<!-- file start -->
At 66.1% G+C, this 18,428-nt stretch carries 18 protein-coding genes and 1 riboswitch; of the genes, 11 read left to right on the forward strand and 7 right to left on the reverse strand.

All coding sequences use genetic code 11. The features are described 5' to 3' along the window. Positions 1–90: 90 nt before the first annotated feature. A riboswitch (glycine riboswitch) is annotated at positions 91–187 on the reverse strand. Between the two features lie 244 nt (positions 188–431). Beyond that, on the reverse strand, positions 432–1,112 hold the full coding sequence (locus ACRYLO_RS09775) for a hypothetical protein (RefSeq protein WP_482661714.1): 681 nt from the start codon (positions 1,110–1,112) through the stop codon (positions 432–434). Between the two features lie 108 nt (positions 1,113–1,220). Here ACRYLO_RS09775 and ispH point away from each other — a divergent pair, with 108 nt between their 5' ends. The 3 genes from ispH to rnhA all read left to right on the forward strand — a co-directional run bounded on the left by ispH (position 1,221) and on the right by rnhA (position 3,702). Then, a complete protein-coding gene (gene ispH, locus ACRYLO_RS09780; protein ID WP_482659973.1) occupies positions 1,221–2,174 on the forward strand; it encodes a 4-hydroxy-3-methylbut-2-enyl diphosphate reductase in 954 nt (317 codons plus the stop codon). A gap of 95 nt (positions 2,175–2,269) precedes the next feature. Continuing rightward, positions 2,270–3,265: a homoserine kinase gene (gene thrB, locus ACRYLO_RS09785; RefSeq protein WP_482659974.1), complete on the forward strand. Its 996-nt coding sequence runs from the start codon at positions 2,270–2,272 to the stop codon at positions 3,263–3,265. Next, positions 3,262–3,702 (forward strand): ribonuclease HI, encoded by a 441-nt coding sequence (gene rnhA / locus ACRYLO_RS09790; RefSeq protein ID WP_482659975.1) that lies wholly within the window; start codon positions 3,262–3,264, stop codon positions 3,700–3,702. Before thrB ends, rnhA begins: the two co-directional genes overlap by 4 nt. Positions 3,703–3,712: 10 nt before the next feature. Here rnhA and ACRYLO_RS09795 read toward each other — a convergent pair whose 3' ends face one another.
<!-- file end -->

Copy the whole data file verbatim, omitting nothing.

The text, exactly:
At 66.1% G+C, this 18,428-nt stretch carries 18 protein-coding genes and 1 riboswitch; of the genes, 11 read left to right on the forward strand and 7 right to left on the reverse strand.

All coding sequences use genetic code 11. The features are described 5' to 3' along the window. Positions 1–90: 90 nt before the first annotated feature. A riboswitch (glycine riboswitch) is annotated at positions 91–187 on the reverse strand. Between the two features lie 244 nt (positions 188–431). Beyond that, on the reverse strand, positions 432–1,112 hold the full coding sequence (locus ACRYLO_RS09775) for a hypothetical protein (RefSeq protein WP_482661714.1): 681 nt from the start codon (positions 1,110–1,112) through the stop codon (positions 432–434). Between the two features lie 108 nt (positions 1,113–1,220). Here ACRYLO_RS09775 and ispH point away from each other — a divergent pair, with 108 nt between their 5' ends. The 3 genes from ispH to rnhA all read left to right on the forward strand — a co-directional run bounded on the left by ispH (position 1,221) and on the right by rnhA (position 3,702). Then, a complete protein-coding gene (gene ispH, locus ACRYLO_RS09780; protein ID WP_482659973.1) occupies positions 1,221–2,174 on the forward strand; it encodes a 4-hydroxy-3-methylbut-2-enyl diphosphate reductase in 954 nt (317 codons plus the stop codon). A gap of 95 nt (positions 2,175–2,269) precedes the next feature. Continuing rightward, positions 2,270–3,265: a homoserine kinase gene (gene thrB, locus ACRYLO_RS09785; RefSeq protein WP_482659974.1), complete on the forward strand. Its 996-nt coding sequence runs from the start codon at positions 2,270–2,272 to the stop codon at positions 3,263–3,265. Next, positions 3,262–3,702 (forward strand): ribonuclease HI, encoded by a 441-nt coding sequence (gene rnhA / locus ACRYLO_RS09790; RefSeq protein ID WP_482659975.1) that lies wholly within the window; start codon positions 3,262–3,264, stop codon positions 3,700–3,702. Before thrB ends, rnhA begins: the two co-directional genes overlap by 4 nt. Positions 3,703–3,712: 10 nt before the next feature. Here rnhA and ACRYLO_RS09795 read toward each other — a convergent pair whose 3' ends face one another.